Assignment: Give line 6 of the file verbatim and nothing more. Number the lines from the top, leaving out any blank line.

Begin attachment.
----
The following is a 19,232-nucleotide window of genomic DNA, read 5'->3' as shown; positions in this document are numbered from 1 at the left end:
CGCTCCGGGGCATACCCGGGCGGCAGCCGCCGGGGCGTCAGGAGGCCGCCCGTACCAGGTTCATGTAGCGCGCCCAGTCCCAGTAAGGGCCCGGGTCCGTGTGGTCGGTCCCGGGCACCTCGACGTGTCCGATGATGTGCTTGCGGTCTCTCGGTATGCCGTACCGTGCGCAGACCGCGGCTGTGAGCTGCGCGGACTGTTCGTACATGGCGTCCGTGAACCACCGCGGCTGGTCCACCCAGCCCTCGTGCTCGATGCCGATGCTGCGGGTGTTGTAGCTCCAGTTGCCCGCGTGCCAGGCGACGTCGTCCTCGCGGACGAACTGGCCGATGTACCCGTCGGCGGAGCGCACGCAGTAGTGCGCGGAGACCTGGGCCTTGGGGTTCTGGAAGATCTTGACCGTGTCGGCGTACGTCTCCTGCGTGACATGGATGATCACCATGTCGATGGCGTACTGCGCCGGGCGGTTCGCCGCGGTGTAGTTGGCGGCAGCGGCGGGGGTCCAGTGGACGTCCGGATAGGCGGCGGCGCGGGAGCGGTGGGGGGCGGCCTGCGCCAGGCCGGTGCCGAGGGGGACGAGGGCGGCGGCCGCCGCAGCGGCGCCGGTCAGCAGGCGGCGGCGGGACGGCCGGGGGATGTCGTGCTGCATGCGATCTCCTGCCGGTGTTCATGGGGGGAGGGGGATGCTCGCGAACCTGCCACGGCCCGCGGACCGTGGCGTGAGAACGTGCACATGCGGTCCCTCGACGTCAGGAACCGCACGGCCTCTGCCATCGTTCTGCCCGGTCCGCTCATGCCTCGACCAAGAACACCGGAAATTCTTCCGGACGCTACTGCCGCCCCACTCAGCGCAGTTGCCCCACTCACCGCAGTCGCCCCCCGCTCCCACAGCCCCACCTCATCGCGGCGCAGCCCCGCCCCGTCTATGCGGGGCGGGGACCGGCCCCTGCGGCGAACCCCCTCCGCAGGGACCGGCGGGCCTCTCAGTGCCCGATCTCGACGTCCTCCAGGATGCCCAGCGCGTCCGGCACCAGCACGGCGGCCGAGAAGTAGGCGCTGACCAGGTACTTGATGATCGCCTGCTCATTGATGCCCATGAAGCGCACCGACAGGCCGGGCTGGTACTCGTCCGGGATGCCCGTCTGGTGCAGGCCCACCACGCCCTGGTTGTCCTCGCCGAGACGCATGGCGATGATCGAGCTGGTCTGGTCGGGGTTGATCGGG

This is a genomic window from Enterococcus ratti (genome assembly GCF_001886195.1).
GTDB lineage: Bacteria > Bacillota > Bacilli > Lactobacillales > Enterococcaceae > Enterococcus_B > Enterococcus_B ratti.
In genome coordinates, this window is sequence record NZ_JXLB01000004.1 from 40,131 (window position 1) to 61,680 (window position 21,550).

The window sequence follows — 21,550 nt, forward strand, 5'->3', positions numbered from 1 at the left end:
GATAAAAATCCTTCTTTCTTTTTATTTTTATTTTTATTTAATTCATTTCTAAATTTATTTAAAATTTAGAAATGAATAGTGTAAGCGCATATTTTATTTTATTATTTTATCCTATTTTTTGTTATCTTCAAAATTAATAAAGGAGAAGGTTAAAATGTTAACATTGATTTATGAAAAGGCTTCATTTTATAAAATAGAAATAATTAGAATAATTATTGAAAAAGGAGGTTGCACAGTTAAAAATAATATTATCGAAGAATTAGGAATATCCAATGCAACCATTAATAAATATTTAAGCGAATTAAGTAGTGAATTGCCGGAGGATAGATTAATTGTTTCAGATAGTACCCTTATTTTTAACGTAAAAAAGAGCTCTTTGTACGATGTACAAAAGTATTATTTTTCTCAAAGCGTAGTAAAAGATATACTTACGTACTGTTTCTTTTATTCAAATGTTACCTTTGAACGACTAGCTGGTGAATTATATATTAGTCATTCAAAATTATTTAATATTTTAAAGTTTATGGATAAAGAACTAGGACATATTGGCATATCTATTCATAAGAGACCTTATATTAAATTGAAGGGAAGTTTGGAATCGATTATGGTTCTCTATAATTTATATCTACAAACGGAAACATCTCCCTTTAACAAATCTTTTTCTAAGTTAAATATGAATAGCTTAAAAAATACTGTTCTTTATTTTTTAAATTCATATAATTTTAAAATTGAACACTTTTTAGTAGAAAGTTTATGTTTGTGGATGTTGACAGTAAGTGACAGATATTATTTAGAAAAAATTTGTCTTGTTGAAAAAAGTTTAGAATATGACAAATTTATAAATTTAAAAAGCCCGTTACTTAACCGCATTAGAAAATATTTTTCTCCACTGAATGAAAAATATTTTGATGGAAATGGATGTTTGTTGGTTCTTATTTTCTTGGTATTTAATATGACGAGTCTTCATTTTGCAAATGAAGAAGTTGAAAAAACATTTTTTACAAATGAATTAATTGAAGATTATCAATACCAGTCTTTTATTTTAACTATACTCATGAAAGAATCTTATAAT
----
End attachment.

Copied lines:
The window sequence follows — 21,550 nt, forward strand, 5'->3', positions numbered from 1 at the left end: